17 May 2016 - 19 May 2016
Nuuk, Greenland

Arctic Circle Greenland Forum

The Arctic Circle Greenland Forum is held in Nuuk, Greenland 17-19 May 2016 organized in cooperation with Naalakkersuisut (the Government of Greenland).The Forum focuses on economic development for the people of the Arctic.

Courtesy of arcticcircle.org

Courtesy of arcticcircle.org

The Arctic Circle is renown for the Arctic Circle Assembly hosted and organized annually in Reykjavík, Iceland. The annual program is designed in collaboration with partnering organizations, with Honorary Board lead by President Ólafur Ragnar Grímsson of Iceland.

The Arctic Circle also organizes four forums, in Greenland, Quebec, Singapore and Alaska.

The Greenland Forum comprises of several panel discussions on the empowerment of indigenous peoples across the Arctic, the future of Arctic business (living resources, tourism, transport, shipping, natural resources-industries, involvement of the local communities – securing benefits to communities from new industrial activities, Arctic investment opportunities, heath and well-being in the Arctic.

Professor Dr. Paul Berkman, Scientific Director of the IIASA Arctic Futures Initiative, was invited to take part in panel “Looking at the Arctic from the Outside – Prospects and Opportunities” along with representatives from, for example, Singapore and Korea.

Abstract of Prof. Berkman’s presentation Building Common Interests in the Arctic Ocean

There is urgency moving from research into investment to implement sustainable development in the Arctic Ocean. With appearance of the Arctic Business Council in 2012, Arctic Economic Council in 2015, Arctic Investment Protocol in 2016 and other investment initiatives underway – the challenge now is to reveal options that contribute to informed decision-making about sustainability in the Arctic Ocean. With immediacy, these decisions will involve sustainable infrastructure development, combining fixed, mobile and other built assets (including communications, research, observing and information systems) that involve financial investment along with technology plus regulatory, policy, and other governance mechanisms (including insurance).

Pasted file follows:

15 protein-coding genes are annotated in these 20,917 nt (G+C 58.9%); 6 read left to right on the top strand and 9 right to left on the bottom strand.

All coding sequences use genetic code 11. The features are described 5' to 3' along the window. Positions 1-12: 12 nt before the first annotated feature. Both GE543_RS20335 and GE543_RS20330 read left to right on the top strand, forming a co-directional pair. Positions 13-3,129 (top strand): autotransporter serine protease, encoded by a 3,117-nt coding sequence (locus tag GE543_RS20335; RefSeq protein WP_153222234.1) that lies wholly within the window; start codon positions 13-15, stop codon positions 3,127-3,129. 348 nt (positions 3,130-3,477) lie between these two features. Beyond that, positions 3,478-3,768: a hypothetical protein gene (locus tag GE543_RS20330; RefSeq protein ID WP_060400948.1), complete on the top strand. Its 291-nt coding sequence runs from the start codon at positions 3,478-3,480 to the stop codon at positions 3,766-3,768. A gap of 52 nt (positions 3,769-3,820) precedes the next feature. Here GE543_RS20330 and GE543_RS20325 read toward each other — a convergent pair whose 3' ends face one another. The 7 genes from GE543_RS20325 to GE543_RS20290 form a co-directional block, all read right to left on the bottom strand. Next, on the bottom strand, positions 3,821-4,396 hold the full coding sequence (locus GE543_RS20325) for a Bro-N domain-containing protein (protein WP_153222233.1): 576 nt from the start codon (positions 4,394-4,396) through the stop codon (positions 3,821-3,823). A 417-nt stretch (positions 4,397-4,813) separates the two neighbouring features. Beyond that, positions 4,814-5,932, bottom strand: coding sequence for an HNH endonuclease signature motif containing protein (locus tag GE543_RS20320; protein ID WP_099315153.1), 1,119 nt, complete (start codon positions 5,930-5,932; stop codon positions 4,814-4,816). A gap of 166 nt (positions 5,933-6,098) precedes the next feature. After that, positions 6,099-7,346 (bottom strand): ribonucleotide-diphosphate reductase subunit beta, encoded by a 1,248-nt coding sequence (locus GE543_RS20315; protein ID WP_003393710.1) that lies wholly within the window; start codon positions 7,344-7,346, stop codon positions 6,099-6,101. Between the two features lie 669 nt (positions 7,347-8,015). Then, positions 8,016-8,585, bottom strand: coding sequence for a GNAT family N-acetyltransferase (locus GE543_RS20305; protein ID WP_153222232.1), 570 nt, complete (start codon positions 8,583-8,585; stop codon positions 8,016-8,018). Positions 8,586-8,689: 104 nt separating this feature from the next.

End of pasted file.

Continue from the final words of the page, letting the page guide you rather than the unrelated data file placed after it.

However, the foundation for sustainability in the Arctic Ocean is stability, promoting cooperation and preventing conflict in the region. Operationally, such stability involves balancing national interests and common interests. The first step, however, is to build common interests.

This presentation will consider a pathway to build common interests in the Arctic Ocean in an inclusive manner, utilizing the Arctic high seas as a special region that is unambiguously beyond sovereign jurisdictions in the Arctic Ocean

Print this page

Last edited: 26 June 2019


International Institute for Applied Systems Analysis (IIASA)
Schlossplatz 1, A-2361 Laxenburg, Austria
Phone: (+43 2236) 807 0 Fax:(+43 2236) 71 313